The dreariness of February can always be felt deep in your bones. Gone is the cheer of the holidays, and all that remains is the cold, grey winter. Cold nights are spent lying in wait for the prospect of spring and its new beginnings. This February feels particularly bleak, with the unknowns of COVID potentially stretching into summer. Even if we are confined to our homes, we are blessed with one thing that allows us to travel to different, more exotic locations—books. Here are some of the best books that will enable you to experience sunny weather without leaving your couch.
Shipped by Angie Hockman
Hockman's debut romance novel is one of drive, grit, and the beauty of falling in love on the Galapagos beaches. When fiery, golden-hearted Henley discovers she is up for promotion to her dream job, she's over the moon—until she finds she’s competing for the position with her office nemesis, golden boy Graeme. The two must each put together a marketing strategy for their company while aboard a cruise to the Galapagos. While the enemies-to-lovers trope is notoriously played out, the dynamic between these two characters is crafted in a way that will make your heart soar. Shipped takes readers along the coasts of the beautiful and remote Galapagos Islands through intricate descriptions of local scenery and endemic species. Hockman’s novel isn’t just a gorgeous love story, it also calls for action in conserving the Galapagos, and encourages women to find their own power and smash the patriarchy in the professional world.
Less by Andrew Sean Greer
Andrew Sean Greer’s Pulitzer Prize Winning LGBTQ+ novel, Less, was described as “musical in its prose,” and is the perfect getaway this February. Encroaching on his fiftieth birthday, has-been author Arthur Less discovers that his one great love is now engaged to another man. In an act of desperation to run from his mortality and the wedding invitation, he decides to do something uncharacteristic, accepting dozens of previously set-aside invitations to various literary events across the world. Travel along with Arthur down the romantic streets of Paris, through a sandstorm on the Moroccan Sahara, and to a desert island in the Arabian Sea—just to name a few. Along the way, he meets a cast of colorful characters that help him break out of his shell and grasp life for what it is—an experience.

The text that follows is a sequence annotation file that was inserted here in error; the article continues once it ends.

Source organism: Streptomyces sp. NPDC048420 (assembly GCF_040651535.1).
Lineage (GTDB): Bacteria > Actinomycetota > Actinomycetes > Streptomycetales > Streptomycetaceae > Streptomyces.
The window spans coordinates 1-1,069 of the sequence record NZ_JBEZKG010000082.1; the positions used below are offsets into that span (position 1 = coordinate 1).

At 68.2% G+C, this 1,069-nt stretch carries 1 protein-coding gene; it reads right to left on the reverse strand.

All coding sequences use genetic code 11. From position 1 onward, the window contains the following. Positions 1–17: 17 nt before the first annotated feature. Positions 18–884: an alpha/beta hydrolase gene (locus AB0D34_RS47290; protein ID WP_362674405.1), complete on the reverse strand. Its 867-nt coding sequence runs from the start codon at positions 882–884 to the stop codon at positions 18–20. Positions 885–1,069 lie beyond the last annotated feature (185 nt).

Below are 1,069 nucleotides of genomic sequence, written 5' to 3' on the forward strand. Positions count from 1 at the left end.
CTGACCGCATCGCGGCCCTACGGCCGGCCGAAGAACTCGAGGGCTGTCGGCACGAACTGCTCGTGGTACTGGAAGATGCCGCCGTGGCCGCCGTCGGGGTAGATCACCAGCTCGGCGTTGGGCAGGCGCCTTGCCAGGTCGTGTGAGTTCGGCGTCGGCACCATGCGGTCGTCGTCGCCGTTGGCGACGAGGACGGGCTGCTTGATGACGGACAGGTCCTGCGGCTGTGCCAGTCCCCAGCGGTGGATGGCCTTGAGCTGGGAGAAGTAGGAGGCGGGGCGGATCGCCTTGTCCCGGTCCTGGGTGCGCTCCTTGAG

Next Year in Havana by Chanel Cleeton
Inspired by her grandparents, who were forced to flee Cuba in the wake of Castro's regime, Chanel Cleeton’s Next Year in Havana is the story of a woman chasing her Cuban origins. Elisa is a woman of Cuban high society whose privileged life is turned upside down as she experiences love and loss in the wake of the 1950s Cuban revolution. Fifty years later, her granddaughter, Marisol, returns to Cuba to scatter Elisa's ashes. In Havana, Marisol encounters the pain of the revolution still hanging in the air, but discovers that Cuban culture and its people have grown stronger since Castro's dictatorship days. Cleeton guides the reader through these two women's tales using the sights and smells of the Cuban culture and landscape, leaving the reader hungry to experience Cuba in the flesh.
Winter in Paradise Trilogy by Elin Hilderbrand
If you're looking for an incredible who-done-it read with a backdrop of gorgeous Bahama beaches, Hilderbrand has crafted the perfect trilogy for you. Upon hearing the news of her husband’s untimely death, Irene is astonished to find out that he, despite seeming normal and loving, has been living a double life on the island of St. John. Shocked, Irene flies to the Bahamas with her two sons, and their lives change in a series of events that leaves the reader breathless as secrets spiral out of control. Hilderbrand’s prose is so deep that each character in the trilogy becomes a close friend and the reader can practically smell the sea breeze.
The Island of Sea Women by Lisa See
On the Korean island of Jeju, Haenyeo (or women of the sea) grow up learning to dive the reefs to harvest fruits of the sea. This close-knit matriarchal society encourages women to be the breadwinners of the household, and the tradition has endured since the 1600s. Set in the mid-20th century, Lisa See’s The Island of Sea Women is about Mi-Ja and Young-sook, two young divers who bond while learning and perfecting their craft. As the decades wear on and the area is torn apart by war, loss, and tragedy, the women's bond tightens as the world crashes around them. This book is the ideal combination of history, culture, and the female bond. Not to mention, it takes place on the gorgeous beaches of Jeju, and beneath the mysterious waves of the Pacific.
Even in the crisp air of February, you can stay warm and safe experiencing the summer sun in the pages of some of these novels. Did you add any of these to your own reading list? What other books are keeping you warm this year? Let us know by tweeting to us @bookclubdotcom.